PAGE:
You are here

Domestic manufacturers feed the boom

Published June 26, 2020

FREEPORT, N.Y. (BRAIN) — Some of the bike products most in demand during the current mini bike boom — things like kickstands, indoor trainers, and car racks — happen to be available from domestic manufacturers. Companies with U.S. factories are ramping up quickly to meet demand while importers struggle with delays from their offshore suppliers.

"We're working as hard as we can, we are inundated with orders," said Peter Greenfield, owner of Greenfield Industries, which manufactures aluminum kickstands on Long Island.

Greenfield shut down its factory in April because of COVID-19 restrictions but re-opened in May. Since then, the company's roughly 40 workers are working overtime and Greenfield is contemplating adding a second shift.

Greenfield had slow 2019 sales and was expecting they would continue into 2020. So inventory was low before the pandemic. "I couldn't have anticipated this," he said.

Domestic manufacturers are challenged by distancing and hygiene requirements that reduce capacity and increase costs. In some cases they struggle with the availability of imported components and materials, as well. Greenfield doesn't use any foreign parts in its kickstands, but the company also makes cast aluminum electric junction boxes that rely on a part that is unavailable domestically, and production has slowed because of the lack of availability of that part from oversees.

But importers have more challenges: longer lead times, increased shipping costs, tariffs, and in some cases offshore factories that are still operating at less than full capacity.

In Madison, Wisconsin, Saris finds itself making products to supply two categories that are currently booming: car racks and indoor trainers.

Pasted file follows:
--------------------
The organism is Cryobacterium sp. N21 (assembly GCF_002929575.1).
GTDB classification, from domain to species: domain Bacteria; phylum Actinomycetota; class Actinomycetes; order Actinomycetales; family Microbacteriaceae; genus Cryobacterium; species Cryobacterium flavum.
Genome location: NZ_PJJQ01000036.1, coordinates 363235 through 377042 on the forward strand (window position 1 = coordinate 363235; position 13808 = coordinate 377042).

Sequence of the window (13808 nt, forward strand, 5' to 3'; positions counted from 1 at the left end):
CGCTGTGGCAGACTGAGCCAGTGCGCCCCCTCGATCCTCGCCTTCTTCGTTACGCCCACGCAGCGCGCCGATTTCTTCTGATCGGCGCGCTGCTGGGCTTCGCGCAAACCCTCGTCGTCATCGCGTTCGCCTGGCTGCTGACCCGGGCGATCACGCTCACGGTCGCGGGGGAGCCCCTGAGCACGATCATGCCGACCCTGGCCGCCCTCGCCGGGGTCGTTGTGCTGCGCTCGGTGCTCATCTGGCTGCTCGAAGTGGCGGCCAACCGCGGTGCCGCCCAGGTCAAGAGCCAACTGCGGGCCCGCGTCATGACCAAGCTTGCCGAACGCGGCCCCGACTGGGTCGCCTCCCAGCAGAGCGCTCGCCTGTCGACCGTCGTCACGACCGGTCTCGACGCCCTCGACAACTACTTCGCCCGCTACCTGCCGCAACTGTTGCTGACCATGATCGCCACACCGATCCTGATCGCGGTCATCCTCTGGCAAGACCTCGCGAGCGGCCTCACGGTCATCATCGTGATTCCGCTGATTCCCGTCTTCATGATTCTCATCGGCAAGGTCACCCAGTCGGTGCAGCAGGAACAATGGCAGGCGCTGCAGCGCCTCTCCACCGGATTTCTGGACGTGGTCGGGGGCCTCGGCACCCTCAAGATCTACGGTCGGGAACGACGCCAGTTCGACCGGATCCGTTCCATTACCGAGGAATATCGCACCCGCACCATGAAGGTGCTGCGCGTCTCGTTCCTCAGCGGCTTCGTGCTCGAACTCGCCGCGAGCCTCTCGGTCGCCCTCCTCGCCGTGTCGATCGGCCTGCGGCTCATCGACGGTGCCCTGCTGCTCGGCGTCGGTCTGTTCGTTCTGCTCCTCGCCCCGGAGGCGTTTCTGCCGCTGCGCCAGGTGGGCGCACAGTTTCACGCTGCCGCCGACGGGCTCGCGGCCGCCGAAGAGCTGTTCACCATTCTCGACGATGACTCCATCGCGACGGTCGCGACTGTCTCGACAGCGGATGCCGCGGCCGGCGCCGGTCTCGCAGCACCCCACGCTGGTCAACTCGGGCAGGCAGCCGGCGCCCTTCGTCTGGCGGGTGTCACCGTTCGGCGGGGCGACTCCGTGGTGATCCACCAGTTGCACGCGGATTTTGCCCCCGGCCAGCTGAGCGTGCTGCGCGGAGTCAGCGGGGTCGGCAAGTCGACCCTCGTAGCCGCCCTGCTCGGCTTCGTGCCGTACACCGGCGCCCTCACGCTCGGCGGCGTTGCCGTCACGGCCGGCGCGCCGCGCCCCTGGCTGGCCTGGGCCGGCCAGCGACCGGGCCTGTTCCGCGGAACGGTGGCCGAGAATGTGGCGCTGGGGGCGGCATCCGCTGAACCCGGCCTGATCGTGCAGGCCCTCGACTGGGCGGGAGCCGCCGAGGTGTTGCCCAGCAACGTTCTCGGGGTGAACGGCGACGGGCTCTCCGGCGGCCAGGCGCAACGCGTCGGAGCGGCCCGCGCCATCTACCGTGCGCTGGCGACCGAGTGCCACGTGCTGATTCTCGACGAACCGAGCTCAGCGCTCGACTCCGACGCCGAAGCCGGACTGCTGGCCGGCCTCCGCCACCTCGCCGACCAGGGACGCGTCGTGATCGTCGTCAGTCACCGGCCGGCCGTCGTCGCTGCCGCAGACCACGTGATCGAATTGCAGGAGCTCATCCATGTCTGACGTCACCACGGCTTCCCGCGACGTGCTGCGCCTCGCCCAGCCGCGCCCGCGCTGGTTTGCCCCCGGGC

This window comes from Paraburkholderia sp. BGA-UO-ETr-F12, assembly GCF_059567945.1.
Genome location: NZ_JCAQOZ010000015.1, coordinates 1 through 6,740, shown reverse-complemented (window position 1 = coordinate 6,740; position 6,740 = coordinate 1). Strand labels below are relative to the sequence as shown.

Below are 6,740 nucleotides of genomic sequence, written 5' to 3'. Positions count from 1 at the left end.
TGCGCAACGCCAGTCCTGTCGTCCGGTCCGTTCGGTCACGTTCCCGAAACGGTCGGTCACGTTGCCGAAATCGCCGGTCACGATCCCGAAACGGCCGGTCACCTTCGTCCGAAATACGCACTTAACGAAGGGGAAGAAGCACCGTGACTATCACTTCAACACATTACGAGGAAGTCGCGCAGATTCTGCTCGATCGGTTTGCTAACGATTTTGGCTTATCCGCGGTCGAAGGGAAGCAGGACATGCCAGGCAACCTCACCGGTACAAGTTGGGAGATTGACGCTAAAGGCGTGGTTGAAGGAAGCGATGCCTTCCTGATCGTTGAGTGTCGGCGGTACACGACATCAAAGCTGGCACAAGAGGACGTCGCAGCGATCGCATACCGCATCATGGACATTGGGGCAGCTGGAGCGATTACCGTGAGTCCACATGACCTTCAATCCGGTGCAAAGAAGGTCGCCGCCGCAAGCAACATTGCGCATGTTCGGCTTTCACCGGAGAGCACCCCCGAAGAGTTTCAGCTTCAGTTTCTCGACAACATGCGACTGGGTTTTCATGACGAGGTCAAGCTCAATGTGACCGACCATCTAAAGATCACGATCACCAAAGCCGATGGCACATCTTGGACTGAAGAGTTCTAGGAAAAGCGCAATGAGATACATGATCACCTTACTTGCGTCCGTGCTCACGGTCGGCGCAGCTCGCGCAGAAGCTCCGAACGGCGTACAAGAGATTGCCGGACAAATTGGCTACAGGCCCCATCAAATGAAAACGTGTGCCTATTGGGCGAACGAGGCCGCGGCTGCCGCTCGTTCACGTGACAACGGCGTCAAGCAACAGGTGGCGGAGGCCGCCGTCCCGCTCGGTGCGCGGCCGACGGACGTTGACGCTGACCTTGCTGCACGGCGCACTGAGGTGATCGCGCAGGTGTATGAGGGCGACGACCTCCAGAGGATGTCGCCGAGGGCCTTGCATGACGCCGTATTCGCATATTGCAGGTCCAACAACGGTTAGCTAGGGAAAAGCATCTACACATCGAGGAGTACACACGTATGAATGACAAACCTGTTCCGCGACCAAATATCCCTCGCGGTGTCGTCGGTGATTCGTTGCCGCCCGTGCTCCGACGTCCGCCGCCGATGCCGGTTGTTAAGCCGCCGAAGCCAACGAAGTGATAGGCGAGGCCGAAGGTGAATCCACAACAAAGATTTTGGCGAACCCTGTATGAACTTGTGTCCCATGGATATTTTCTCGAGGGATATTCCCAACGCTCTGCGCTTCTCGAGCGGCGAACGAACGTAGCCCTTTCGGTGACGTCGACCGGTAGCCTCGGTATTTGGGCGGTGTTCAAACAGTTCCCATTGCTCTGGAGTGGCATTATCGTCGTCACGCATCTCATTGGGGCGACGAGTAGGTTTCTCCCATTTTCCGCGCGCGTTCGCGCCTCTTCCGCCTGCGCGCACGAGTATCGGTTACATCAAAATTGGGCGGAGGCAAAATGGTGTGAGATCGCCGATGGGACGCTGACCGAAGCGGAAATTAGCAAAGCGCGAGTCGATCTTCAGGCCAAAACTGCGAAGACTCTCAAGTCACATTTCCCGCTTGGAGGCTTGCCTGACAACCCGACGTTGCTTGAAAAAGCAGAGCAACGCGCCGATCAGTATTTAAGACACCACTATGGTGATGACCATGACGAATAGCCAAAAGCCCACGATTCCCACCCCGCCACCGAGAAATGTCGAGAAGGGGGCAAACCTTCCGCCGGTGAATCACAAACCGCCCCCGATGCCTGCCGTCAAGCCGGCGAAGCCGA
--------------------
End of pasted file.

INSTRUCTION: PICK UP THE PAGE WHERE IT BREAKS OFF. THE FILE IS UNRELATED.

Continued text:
Normally those categories are counter-seasonal so the company can focus its production on one at a time, said Chris Fortune, Saris' CEO. This year, not so much; Saris is operating assembly lines for both categories.

"Since things have opened up, the rack business is very strong. We are working at catching up. The team has done an amazing job turning the faucet on for trainers (production) and now for racks," Fortune said.

Saris has added more factory workers, who operate in three teams that work and break together to reduce the change of COVID-19 infections. Other workers are operating remotely.

Like other domestic manufacturers, Fortune said the availability of some imported components has handicapped its supply somewhat.

"Our suppliers have run dry in some cases. We have 1,000 trainers that are supposed to go out this week or early next week, but we're waiting for a (imported) power supply," he said.

Fortune said trainer sales were up 400% and he was confident that Saris was picking up market share from its competitors who import.

"That's the problem when you decide to import everything," he said.

At its factory in Kentucky, Wald Sports manufactures baskets, which retailers say are in great demand this year. The company did not immediately get back to BRAIN with questions about how the company is dealing with the increased demand.

At the high end of the market, Paul Components has resumed manufacturing at its California factory, said a spokesman, Travis California.

"It's been tough," he said. "When California announced 'Shelter in Place' we laid off everybody but three people, and just had one person in the office shipping orders with two people working from home.

"Sales have been up by 5-8%, and it's been a struggle to keep up. We have since divided our machine shop into zones in order to bring a few more people back, each zone being one employee's area, with their own bathroom and sink (yeah, we had to bring in porta-potties)."

Detroit Bikes is also continuing to expand capacity this year. The company recently got the order to manufacturer Schwinn's Collegiate 125th anniversary bikes, which are being sold exclusively through Walmart.

The company welds and paints the Collegiate frames and forks in Detroit and assembles the bikes with imported and domestic parts. Detroit production was up 650% in the first two months of 2020 and is projected to be 20,000 bikes for the year.

Production photo courtesy of Saris.

Join the Conversation